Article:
I woke up early that morning, put on my layers while everyone slept, and stepped out into the January cold. Tokyo had not yet waken up. Only my footfalls echo down the stairs to the subway. The familiar transfer of train to train like clockwork, until I’m on the Yurakucho line. Ichigaya, Iidabashi, Edogawabashi --my stop. Up the exit and a few blocks down, I arrive at my destination, the Ishii home, where Lina’s grandmother still lives and where I was supposed to pick up a few things to bring back to Manila.
No one comes to answer the door for a while. Through the window on the door I could only make out a silhouette of Jojo, the blackest cat you’ll ever see. We stare at each other for a while, until someone comes to open up. Ohayogozaimasu obaachan, I greet her. With a smile from ear to ear she invites me in, and embraces me. I would have never expected that from a Japanese person, but there we were. I take off my shoes and she takes my coat, gesturing towards the the seat on the tatami mat. From the kitchen she takes a packet of powdered hot chocolate to show me and I nod. Hai, arigato. While she prepares our drinks I load a roll of Portra 400 in my camera, an RB67. A few minutes later she comes back with two cups, one for each of us, and sits across from me.
To tell you the truth, though I’ve been visiting Japan every year, I still barely knew enough Nihonggo to save my life. Obaachan takes her phone and puts on some two-way feature on google translate. ‘I have not spoken to anyone in a while,’ she says. Like this spent over an hour talking about everything from the temperature in Mount Hakone to Mongolian Sumo wrestlers, from the difficulties of learning Nihonggo to her upcoming trip to an onsen, taking a pause after each sentence while the app buffers. It was far from accurate. Most of the time we had to figure out what each of us really meant, and that was fine.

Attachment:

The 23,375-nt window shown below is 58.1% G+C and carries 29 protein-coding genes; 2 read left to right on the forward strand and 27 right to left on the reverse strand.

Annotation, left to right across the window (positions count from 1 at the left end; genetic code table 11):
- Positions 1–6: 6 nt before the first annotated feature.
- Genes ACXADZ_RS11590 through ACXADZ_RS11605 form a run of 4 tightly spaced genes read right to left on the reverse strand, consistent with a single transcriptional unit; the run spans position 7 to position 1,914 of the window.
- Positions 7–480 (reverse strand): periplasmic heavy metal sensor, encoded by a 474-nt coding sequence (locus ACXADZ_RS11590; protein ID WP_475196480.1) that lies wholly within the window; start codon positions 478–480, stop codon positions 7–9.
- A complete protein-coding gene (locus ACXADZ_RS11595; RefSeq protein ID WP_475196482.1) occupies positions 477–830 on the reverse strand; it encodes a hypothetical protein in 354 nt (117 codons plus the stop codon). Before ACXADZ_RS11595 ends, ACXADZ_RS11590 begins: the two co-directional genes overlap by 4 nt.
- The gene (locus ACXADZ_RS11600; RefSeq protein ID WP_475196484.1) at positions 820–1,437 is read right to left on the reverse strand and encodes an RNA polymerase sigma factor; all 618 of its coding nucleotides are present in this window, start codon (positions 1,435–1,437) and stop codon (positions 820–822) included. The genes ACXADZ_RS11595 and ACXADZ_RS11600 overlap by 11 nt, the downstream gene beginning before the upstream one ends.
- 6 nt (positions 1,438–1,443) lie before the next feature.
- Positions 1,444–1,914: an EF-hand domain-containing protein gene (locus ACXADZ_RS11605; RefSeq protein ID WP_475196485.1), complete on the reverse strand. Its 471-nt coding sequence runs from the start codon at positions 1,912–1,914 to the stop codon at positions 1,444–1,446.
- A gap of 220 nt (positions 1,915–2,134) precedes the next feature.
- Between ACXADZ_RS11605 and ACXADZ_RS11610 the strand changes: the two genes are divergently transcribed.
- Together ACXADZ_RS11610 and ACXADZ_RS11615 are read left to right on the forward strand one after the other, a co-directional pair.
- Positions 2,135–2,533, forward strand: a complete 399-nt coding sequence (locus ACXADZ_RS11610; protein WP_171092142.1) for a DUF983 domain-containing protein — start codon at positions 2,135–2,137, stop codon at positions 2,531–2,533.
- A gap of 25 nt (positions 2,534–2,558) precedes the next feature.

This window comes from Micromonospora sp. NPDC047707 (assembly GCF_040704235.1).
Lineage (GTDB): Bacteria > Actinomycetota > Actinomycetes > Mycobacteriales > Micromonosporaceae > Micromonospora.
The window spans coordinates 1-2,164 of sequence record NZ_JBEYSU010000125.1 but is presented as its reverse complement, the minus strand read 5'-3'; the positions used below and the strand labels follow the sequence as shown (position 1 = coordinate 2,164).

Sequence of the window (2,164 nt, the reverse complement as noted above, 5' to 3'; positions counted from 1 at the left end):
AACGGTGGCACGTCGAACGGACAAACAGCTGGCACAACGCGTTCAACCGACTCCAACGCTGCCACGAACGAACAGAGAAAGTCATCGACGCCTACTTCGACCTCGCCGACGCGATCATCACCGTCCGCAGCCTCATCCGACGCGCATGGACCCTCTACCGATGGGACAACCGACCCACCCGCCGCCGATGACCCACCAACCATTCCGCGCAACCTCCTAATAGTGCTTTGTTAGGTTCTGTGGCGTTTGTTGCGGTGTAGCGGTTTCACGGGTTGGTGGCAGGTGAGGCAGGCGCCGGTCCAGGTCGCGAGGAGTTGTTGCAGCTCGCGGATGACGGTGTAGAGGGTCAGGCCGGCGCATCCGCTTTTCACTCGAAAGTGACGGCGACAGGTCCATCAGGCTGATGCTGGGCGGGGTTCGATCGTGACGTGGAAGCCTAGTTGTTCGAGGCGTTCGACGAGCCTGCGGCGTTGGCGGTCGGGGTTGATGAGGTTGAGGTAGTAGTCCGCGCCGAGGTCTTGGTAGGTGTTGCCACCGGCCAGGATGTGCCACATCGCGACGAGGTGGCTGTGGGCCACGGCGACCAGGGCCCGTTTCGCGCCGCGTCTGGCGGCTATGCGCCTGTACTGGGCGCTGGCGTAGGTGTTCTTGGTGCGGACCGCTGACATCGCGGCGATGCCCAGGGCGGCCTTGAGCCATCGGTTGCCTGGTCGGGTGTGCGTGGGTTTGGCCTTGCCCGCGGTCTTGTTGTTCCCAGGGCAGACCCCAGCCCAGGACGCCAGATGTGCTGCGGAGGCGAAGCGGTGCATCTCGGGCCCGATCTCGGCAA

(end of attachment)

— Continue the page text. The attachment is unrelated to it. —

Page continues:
Somewhere in between I utter what is probably the only full sentence I know: shashin totte mo ii desu ka? Can I take your photograph? She obliges me and goes on to sit still, prim and proper. Sometimes, I think only old people remember the value of a single photograph, the time it takes. I don’t even have to ask her to smile because she already is. And though I would only be able to develop the film when I got back home, I knew it was good the moment I took it.
Before I leave she puts on google translate for the last time. She speaks to it softly, the opposite of that robotic monotone into which her words were about to be translated in. ‘Thank you, I will run away with a smile.’ And in google’s sublime inaccuracy I knew what she meant. I went home after that, feeling the same way.
27 January 2019
Mamiya RB67 Pro SD
Kodak Portra 400